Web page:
This page is dedicated to the review of books mostly of a religious nature.
Books like Tuesdays with Morrie of course are not strictly religious. The theme of death with which the book deals is of interest to those of a religious bent.
So look around. New books will be added regularly.
The first book which we will review is
The Five People
You Meet in Heaven
The Five People You Meet in Heaven,
Hyperion, New York, 2003
You probably were surprised when a sports writer came up with a best seller about a dying man. Tuesdays with Morrie not only topped the New York Times’ best seller list. It also was made into a movie.
Now you will enjoy Mitch Albom’s new book having nothing to do with sports. It, too, has topped the New York Times’ best seller list. Although the title is The Five People You Meet in Heaven<. the content is mostly about how your life is lived on earth.
You are introduced to the book’s hero, Eddie, in the book’s first sentence.
You are introduced to the theme of the book in the dedication to my uncle, and others like him–people who felt unimportant here on earth–realize, finally, how much they mattered and how they were loved.
Each of the five people Eddy meets shows him something of his importance. You don’t realize it, but the book builds to a crescendo that leaves you breathless and inspired.
It is an easy read, less than 200 pages long. My wife and I took turns reading to each other as we had spare moments together. It was an enjoyable exercise and the half dozen or so sessions we took to read it were gone too fast.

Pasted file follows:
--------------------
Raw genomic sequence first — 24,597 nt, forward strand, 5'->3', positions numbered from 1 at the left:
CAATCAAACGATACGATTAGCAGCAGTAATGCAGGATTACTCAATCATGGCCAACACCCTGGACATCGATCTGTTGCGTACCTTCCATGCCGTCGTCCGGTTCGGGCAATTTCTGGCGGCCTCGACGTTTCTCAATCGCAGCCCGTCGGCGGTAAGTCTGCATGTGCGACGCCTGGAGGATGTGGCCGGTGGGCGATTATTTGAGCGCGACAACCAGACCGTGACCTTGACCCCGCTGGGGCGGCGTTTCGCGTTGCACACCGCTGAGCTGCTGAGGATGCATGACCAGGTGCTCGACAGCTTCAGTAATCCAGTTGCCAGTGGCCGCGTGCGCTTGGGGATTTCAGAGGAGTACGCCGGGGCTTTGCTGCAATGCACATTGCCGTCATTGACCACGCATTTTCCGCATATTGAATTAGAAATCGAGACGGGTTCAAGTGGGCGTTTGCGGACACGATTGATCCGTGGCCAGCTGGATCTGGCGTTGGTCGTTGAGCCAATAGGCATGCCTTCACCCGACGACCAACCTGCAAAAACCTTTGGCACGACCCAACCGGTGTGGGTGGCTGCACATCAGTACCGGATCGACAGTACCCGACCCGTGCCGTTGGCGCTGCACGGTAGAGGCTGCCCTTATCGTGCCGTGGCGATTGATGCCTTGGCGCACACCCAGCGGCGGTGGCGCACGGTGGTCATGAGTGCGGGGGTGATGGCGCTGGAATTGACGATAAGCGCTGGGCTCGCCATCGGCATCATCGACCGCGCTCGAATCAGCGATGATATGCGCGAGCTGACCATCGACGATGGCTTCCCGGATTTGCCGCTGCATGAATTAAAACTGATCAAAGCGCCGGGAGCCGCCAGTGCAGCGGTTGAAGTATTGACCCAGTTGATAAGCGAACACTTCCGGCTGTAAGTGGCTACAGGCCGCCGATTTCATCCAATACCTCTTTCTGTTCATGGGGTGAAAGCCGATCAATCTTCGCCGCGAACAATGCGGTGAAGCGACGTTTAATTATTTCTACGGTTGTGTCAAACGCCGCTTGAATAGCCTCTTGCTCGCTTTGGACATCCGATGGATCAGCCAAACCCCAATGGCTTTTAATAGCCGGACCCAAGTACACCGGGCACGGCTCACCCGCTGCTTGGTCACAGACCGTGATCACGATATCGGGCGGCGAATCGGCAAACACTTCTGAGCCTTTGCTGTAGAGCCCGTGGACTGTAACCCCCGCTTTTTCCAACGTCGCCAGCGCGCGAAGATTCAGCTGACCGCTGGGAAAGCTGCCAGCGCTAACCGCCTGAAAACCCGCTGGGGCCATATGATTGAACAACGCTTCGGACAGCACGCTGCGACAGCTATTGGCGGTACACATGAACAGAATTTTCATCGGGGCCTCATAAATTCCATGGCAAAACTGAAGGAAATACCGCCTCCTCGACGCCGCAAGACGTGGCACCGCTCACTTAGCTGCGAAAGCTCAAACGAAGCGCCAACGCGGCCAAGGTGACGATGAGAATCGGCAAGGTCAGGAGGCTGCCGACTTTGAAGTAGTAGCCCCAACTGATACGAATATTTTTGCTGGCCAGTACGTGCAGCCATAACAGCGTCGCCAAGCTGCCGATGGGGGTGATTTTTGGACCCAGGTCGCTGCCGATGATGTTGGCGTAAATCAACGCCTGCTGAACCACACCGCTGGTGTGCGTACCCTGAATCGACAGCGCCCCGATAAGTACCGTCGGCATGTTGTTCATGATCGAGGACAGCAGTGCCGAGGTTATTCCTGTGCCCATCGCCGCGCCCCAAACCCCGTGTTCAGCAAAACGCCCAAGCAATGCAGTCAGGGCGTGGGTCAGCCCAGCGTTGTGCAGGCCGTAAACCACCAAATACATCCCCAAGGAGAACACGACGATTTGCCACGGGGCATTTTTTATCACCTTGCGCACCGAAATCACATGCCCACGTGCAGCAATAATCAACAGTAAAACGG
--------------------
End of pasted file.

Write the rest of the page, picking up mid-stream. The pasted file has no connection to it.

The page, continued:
Go directly to this book and.
Buy this book at Amazon.
Sometimes Homework is to
write a Book Review
There's often the temptation to copy a published book review when assigned to write one for a homework assignment.
There are three good reason not to do this.
1. It is dishonest. 'Nuff said.
2. You're likely to get caught. Teachers these days also have computers. They can take any unique line from your report and run a search on it. It doesn't take a Microsoft wizard to find plagiarized book reviews.
3. It belittles you in your own eyes. It might seem a smart trick, but inside there is your inner self saying
->Aren't you smart enough to do this yourself?
->I thought you were more honest than that.
->This simply makes you a cheat.
And so on. You can actually learn to dispise yourself by dishonest acts.
And there is another reason not to copy book reviews. It's not hard to do--once you've read the book.
1. Read the book.
2. Identify the theme of the book. What is the author trying to say? If, for example, it is an adventure of survival in the wilderness, the author may be trying to say it is possible to overcome odds and survive. The author might be trying to say trust in God and God will lead you to safety. Or the theme may be if you just keep on trying you can win.
3. Identify the major character or characters.
4. Pick out three passages you especially liked. It could be the writing. It could be the excitement. It could be a special meaning you got from the passage.
5. Use the format given by the teacher. If there is no foormat given, find a book review you liked. Follow that format--not the content, mind you. The format.
6. Use the material in steps 2, 3, and 4 to put the book review together.
You can find tips on doing homework of all kinds at
Our next review is going to be on The Da Vinci Code. Come back soon to read the theological implications, and the theological fictions, found in the book.